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Originally posted by Alphard
Take a hint
The Bush administration is insisting that any new law protect from potentially crippling civil lawsuits those telecom companies that helped the government eavesdrop on Americans after the Sept. 11 terrorist attacks.
Senate Majority Leader Harry Reid, R-Nev., blamed Republicans for the delay, saying they were trying to block a series of amendments majority Democrats sought to offer.
"It appears the president and Republicans want failure. They don't want a bill," Reid said.
Senate Delays Eavesdropping Vote
January 25th, 2008
Washington, D.C. - On Tuesday, January 29, at 9:30 a.m, members of the U.S. House of Representatives Judiciary Committee will hold a public hearing on reform of the state secrets privilege, which the Executive Branch has often used in recent years to hinder judicial inquiry into controversial anti-terrorism policies such as the CIA's rendition program and the NSA's warrantless wiretapping program.
Senior Staff Attorney Kevin Bankston of the Electronic Frontier Foundation (EFF) will appear at Tuesday's hearing to explain how the Administration has abused the privilege by seeking dismissal of all lawsuits concerning the NSA program -- including EFF's lawsuit against AT&T for assisting with the NSA -- based on blanket assertions of secrecy. Bankston will urge the committee to pass legislation to reform the privilege and clear the way for such lawsuits to proceed in court fairly and securely. Such reform is the most appropriate response to phone companies like AT&T that are lobbying Congress for retroactive amnesty, based on the claim that the government's assertion of the state secrets privilege prevents them from defending themselves.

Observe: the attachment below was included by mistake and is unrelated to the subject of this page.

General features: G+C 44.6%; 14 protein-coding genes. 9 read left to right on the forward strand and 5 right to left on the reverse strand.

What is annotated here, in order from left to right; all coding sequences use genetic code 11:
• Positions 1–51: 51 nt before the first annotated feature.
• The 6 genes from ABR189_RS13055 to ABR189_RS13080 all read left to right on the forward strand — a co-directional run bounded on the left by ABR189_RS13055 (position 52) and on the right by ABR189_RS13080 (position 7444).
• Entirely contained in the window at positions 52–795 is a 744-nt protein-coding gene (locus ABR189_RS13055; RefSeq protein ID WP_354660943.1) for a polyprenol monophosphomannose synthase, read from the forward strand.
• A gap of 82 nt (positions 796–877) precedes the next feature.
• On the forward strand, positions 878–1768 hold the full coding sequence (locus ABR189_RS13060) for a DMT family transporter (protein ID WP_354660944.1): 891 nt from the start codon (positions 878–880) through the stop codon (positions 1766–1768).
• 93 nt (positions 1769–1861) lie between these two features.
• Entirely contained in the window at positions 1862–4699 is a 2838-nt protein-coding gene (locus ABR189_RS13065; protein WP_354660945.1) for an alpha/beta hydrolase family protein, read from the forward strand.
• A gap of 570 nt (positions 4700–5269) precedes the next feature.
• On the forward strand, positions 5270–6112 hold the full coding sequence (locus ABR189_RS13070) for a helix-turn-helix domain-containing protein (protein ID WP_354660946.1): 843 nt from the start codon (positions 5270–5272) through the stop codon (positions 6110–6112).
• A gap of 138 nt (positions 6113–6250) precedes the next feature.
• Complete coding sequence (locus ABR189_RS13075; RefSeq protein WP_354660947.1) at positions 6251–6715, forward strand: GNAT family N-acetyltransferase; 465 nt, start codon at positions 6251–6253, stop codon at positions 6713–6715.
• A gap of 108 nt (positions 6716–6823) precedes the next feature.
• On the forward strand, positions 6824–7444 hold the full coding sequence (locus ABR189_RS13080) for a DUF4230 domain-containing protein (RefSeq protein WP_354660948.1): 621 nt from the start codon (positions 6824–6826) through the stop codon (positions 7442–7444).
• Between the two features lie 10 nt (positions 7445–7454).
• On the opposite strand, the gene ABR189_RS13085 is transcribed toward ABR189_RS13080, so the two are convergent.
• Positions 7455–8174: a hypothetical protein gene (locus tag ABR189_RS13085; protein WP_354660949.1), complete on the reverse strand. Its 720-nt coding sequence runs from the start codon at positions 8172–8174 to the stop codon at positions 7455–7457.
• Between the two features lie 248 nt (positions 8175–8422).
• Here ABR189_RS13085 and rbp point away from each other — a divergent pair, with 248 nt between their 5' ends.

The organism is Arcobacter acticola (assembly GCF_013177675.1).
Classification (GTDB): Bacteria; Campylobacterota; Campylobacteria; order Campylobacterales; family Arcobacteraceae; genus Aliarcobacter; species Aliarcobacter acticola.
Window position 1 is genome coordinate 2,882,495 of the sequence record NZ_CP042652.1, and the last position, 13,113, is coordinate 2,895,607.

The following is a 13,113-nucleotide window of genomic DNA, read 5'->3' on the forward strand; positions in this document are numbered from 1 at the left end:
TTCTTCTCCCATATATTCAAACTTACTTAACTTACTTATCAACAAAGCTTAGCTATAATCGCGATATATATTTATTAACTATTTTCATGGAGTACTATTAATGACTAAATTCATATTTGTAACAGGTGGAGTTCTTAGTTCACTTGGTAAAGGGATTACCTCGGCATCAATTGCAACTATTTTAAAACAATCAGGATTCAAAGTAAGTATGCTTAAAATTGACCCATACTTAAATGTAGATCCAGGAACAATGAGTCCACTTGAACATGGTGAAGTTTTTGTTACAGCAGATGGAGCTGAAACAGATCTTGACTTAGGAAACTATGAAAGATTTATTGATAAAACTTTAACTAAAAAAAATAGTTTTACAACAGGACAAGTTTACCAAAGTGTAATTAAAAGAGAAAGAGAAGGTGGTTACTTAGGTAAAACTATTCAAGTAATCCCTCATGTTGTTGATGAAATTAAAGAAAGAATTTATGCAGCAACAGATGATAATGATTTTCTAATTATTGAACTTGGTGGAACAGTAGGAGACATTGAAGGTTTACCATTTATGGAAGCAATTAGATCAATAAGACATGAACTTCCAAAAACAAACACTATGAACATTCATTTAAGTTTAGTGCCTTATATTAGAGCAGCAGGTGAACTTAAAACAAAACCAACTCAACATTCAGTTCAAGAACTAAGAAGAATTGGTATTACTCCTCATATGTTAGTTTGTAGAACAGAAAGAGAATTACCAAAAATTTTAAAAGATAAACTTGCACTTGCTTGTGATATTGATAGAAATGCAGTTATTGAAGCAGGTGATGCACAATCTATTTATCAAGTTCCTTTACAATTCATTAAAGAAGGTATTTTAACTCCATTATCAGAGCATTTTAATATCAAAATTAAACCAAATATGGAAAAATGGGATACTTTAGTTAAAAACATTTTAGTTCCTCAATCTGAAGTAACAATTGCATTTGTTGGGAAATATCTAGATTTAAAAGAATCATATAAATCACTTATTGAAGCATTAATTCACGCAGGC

EFF represents the plaintiffs in Hepting v. AT&T, a class-action lawsuit brought by AT&T customers accusing the telecommunications company of violating their rights by illegally assisting the National Security Agency in widespread domestic surveillance. The Hepting case is just one of many suits aimed at holding telecoms responsible for knowingly violating federal privacy laws with warrantless wiretapping and the illegal transfer of vast amounts of personal data to the government. A recent poll found that 57 percent of likely voters opposed letting the telecoms off the hook for these suits.
Senior Staff Attorney
Electronic Frontier Foundation
Oversight Hearing on Reform of the State Secrets Privilege
U.S. House Judiciary Subcommittee on the Constitution, Civil Rights, and Civil Liberties
2141 Rayburn House Office Building
Tuesday, January 29
Speak out against telecom immunity with your photos, videos, and phone calls!
Don't just tell Congress to stop the spying -- show them.
Countless citizens have told Congress to reject telecom immunity, but the Senate is still threatening to pass a bill giving immunity to lawbreaking phone companies. It's time to get creative and move beyond words. Let's show our elected representatives who supports the rule of law -- ordinary Americans from across the country. We'll deliver your multimedia messages to lawmakers to drive the point home: no immunity for lawbreaking telecoms!
Originally posted by Hal9000
But I will say that Animal has the best avatar going on ATS. A simple mix of reactionism of the 60's, ie Planet of the Apes with a touch of the cuddly 80's and Jim Henson. I guess that's something.
Kudos, my man.